New bill would limit police use of DNA collected from newborn blood screening
Assemblyman Raj Mukherji said police should not be able to use blood drawn for health screenings to "circumvent the judicial scrutiny of probable cause and violate the privacy rights and constitutional rights of New Jerseyans." (Dana DiFilippo | New Jersey Monitor)
Two state lawmakers have introduced a bill that would bar New Jersey from using DNA samples the state stores from its newborn blood screening program for anything other than detecting disease.
Assembly members Mila Jasey (D-Essex) and Raj Mukherji (D-Hudson) introduced the bill last week in response to the state Office of the Public Defender’s discovery that state police retrieved an infant’s years-old sample to link the child’s father to an unsolved rape case.
The office, along with the New Jersey Monitor, sued the state in July after officials refused to divulge how and how often the state uses stored samples, known as blood spots, beyond screening for hidden diseases.
“Frankly, I was alarmed that parents aren’t even aware that infant DNA might be retained, let alone that that police would be using it to circumvent the judicial scrutiny of probable cause and violate the privacy rights and constitutional rights of New Jerseyans,” Mukherji said.
Legislators will consider the bill Thursday afternoon at a public meeting of the Assembly’s judiciary committee, which Mukherji chairs.
The bill would also forbid law enforcement from using DNA collected from crime victims or witnesses to later link them to other unrelated crimes, a response to a San Francisco case where police used DNA evidence collected from a rape victim in 2016 to charge her with retail theft in 2021.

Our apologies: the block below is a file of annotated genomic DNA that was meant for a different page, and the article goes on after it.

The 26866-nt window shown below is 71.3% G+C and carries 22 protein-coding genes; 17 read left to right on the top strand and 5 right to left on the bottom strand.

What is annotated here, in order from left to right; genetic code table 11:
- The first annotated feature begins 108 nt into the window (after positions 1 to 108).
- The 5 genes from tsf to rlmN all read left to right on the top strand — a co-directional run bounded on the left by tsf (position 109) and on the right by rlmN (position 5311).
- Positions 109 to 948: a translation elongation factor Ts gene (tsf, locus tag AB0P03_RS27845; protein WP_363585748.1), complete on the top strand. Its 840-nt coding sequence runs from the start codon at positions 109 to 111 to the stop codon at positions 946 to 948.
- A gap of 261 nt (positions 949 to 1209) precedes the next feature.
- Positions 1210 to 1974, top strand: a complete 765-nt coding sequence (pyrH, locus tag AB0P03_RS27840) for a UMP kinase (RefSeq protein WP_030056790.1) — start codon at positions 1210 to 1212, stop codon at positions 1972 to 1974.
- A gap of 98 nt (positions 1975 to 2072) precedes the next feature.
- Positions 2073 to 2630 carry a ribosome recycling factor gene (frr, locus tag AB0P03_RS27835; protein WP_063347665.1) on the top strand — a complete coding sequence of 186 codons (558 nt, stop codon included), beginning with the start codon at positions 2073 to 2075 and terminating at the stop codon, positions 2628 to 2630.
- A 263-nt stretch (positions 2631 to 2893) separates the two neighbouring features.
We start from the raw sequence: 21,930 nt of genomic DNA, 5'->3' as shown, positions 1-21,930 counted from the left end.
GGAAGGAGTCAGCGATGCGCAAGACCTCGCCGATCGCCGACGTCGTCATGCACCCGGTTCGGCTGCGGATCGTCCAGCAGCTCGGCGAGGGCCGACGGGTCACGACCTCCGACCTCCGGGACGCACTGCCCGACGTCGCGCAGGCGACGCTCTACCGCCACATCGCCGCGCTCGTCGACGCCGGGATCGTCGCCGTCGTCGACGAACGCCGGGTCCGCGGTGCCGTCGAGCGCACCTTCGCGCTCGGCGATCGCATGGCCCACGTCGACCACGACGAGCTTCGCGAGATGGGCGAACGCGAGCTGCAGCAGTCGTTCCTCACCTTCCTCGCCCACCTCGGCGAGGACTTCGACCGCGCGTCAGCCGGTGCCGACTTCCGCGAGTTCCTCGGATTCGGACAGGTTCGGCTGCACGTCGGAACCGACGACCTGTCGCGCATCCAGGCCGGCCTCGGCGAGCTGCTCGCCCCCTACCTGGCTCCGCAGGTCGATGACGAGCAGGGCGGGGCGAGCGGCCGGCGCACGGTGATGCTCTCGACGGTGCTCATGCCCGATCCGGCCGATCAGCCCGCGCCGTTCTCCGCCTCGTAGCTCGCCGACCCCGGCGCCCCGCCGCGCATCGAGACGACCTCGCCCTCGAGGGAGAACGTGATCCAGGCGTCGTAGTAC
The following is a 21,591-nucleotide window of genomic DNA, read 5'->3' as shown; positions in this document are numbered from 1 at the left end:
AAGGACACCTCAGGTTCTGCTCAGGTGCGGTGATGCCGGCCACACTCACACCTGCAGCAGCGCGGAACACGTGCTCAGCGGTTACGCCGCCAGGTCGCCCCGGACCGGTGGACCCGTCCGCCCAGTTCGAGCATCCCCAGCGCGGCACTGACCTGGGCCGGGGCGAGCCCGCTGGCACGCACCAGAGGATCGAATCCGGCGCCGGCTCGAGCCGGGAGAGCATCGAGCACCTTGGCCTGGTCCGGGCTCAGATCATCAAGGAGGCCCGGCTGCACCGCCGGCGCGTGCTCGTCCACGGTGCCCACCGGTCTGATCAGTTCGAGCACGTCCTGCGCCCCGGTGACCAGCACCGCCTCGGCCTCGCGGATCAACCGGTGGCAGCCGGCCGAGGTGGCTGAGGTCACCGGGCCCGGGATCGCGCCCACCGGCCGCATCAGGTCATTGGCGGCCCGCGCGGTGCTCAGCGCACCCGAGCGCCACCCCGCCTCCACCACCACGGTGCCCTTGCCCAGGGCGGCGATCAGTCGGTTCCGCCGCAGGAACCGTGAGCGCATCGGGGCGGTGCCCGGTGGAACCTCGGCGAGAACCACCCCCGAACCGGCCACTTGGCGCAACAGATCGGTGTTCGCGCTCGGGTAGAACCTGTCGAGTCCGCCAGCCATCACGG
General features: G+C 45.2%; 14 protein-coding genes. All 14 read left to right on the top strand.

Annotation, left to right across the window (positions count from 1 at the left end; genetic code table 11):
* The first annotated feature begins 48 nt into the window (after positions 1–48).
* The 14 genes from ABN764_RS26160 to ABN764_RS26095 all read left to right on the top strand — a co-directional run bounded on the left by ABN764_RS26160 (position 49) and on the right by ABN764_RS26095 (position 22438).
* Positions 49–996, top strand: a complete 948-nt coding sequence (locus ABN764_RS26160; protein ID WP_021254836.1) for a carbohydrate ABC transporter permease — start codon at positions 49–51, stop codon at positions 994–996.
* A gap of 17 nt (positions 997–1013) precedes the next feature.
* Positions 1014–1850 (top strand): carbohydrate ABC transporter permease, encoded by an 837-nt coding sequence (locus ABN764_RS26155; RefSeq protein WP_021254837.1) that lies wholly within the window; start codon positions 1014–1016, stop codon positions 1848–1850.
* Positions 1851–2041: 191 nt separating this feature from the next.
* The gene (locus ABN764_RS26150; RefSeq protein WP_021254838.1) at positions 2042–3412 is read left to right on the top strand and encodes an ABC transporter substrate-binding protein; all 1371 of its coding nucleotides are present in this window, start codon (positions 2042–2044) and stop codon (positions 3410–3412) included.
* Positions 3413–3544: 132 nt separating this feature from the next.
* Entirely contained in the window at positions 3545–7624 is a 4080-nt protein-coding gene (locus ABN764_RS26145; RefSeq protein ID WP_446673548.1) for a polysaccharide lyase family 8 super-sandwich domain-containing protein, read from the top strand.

“Just like when the public was unhappy to learn that rape victims’ DNA could be used in the future to implicate them in potential criminal activity, I don’t think that people would be happy to learn that their infants’ DNA is being used for any other purpose than disease screening, which is what they’re told at the time blood is collected,” Mukherji said.
Mukherji said he’s “distressed” at the state’s secrecy around how baby blood spots are used after disease screening.
“We definitely are going to pose those questions through the legislative oversight process since apparently public record requests have not been successful,” he said.
Attorney Jennifer Sellitti, a spokeswoman for the state Office of the Public Defender, applauded the spirit of the bill, but said it should address retention and consent.
New Jersey requires all newborns to be tested for 59 disorders within 48 hours of birth and retains dried blood spots for 23 years. That’s too long, Sellitti said.
“Keeping somebody’s blood around for 23 years leaves it so vulnerable for misuse in police investigations,” she said.
An informational form the state gives new parents about the program is vague and fails to define how the state might use blood spots during the storage period.
Sellitti said instead of automatically collecting blood and only allowing parents to opt out for religious reasons, the program should destroy blood spots after disease screening is done — and offer an “opt-in” for parents who might want samples stored for specific reasons.
“There may be parents who say: ‘I want my kids’ blood stored because, God forbid, if my kid ever gets kidnapped, I can use this to identify remains,’” Sellitti said.
Legislators should also bar the state from selling blood spots to companies for research, as other states like Michigan do, she added.
“I think it’s simple,” she said. “If they take your blood for something called the newborn screening database, the uses for the blood are in the title. You’re screening for diseases, then get rid of it. If a parent wants to opt in to keep it longer for whatever reason, give them that option, end of story.”
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